While the ability to consciously manage their heart rate, and therefore their ability to stay under water longer, is certainly beneficial to the species (and likely exists in all cetacean species, including dolphins), it could be affected by underwater noise.

If the animals are startled by an unexpected noise from shipping traffic or sonar, for instance, the researchers suggested they could panic and lose control of their heart rate, causing them to surface too quickly or lose control of oxygen and nitrogen levels in their bodies. As in humans, cetaceans can suffer from decompression sickness — a toxic buildup of nitrogen in tissues that leads to pain and potentially paralysis and death.

Paul Jepson, Ph.D., at the Institute of Zoology in London told New Scientist that this could even be implicated in some unexplained strandings. "If abnormal cognitive physiological control of dive profile occurred, for example due to naval sonar exposure, this could result in radically altered nitrogen gas kinetics and — potentially — increased risk of decompression sickness — as has been suggested for some mass strandings of beaked whales linked to human-made mid-frequency sonars," he says.4

Are Marine Mammals at Risk of Heart Irregularities on Deep Dives?

Marine mammals are uniquely suited for their aquatic environments, but that doesn't mean that holding their breath while diving and chasing prey comes easy. In fact, research suggests it presents a physical challenge that may even increase the incidence of heart problems on deep dives. In research published in the journal Nature Communications, researchers monitored bottlenose dolphins and Weddell seals diving from the surface to depths of more than 200 meters.5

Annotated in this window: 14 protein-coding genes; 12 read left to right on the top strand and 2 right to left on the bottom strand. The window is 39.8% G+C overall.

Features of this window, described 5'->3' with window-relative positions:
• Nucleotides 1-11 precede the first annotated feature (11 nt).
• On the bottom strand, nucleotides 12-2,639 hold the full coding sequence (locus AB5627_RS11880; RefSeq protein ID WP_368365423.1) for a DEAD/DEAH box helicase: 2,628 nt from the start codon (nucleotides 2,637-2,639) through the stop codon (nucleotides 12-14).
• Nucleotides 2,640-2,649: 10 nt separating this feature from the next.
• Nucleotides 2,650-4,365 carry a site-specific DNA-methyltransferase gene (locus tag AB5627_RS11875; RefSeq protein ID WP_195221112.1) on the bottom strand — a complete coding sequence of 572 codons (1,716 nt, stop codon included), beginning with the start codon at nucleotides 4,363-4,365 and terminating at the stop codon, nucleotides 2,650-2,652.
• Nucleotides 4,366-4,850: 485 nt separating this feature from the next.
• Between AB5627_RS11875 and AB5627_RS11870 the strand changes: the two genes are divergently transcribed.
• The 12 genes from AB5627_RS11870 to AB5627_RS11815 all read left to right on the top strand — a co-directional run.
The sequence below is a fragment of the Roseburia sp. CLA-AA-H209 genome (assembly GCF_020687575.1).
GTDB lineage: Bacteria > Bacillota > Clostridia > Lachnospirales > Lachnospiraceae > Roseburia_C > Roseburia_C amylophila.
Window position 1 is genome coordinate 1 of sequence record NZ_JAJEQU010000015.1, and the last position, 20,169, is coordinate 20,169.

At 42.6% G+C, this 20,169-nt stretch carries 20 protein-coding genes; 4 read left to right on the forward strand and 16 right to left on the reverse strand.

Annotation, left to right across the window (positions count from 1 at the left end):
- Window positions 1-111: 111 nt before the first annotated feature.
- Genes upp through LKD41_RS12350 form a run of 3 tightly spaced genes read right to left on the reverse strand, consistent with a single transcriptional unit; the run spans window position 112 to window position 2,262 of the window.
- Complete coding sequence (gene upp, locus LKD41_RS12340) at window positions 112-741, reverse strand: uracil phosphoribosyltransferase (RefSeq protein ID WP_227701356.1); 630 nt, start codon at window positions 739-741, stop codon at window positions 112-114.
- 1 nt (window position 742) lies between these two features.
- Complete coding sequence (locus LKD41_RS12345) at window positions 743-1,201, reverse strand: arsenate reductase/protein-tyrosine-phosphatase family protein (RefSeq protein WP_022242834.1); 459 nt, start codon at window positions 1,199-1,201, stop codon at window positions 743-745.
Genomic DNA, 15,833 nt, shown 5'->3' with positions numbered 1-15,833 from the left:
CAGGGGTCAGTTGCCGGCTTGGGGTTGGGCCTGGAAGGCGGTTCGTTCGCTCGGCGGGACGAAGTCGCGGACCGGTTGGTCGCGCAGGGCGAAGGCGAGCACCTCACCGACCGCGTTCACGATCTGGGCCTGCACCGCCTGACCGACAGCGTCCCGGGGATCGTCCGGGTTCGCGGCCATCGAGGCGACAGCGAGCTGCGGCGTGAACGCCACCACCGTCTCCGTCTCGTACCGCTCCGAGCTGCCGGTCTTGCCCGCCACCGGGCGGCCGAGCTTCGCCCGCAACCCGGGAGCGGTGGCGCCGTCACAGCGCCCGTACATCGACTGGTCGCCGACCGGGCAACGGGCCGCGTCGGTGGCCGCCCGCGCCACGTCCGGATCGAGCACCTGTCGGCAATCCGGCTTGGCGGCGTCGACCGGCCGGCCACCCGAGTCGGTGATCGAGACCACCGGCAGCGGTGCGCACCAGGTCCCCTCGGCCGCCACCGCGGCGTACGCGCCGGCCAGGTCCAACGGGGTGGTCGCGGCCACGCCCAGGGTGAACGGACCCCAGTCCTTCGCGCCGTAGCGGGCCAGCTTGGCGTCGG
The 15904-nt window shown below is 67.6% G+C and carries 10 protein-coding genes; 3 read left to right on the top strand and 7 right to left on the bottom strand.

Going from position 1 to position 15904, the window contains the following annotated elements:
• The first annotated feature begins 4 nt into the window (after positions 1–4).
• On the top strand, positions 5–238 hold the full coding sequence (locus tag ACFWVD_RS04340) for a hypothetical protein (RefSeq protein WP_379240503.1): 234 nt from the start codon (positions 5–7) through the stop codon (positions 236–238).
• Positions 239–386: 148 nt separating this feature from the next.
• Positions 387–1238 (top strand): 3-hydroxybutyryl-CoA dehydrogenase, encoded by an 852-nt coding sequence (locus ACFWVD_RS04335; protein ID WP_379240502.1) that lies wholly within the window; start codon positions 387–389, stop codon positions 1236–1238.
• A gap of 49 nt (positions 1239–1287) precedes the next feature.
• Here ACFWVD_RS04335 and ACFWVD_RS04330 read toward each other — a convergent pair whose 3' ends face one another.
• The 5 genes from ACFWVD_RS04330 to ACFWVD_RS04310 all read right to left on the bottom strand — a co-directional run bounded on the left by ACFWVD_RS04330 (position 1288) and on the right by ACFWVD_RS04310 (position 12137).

Both the exercise and the depth altered the animals' heart rate, and the researchers unexpectedly found that cardiac arrhythmias, or irregular heartbeat, occurred in more than 73 percent of deep, aerobic dives.

"Such marked cardiac variability alters the common view of a stereotypic 'dive reflex' in diving mammals," the researchers noted, adding that their findings also suggest marine mammals may still have cardiac function traits that are similar to those in found in their land-based ancestors, and may explain why some deep-diving marine mammals are so sensitive to environmental pollution and other stressors.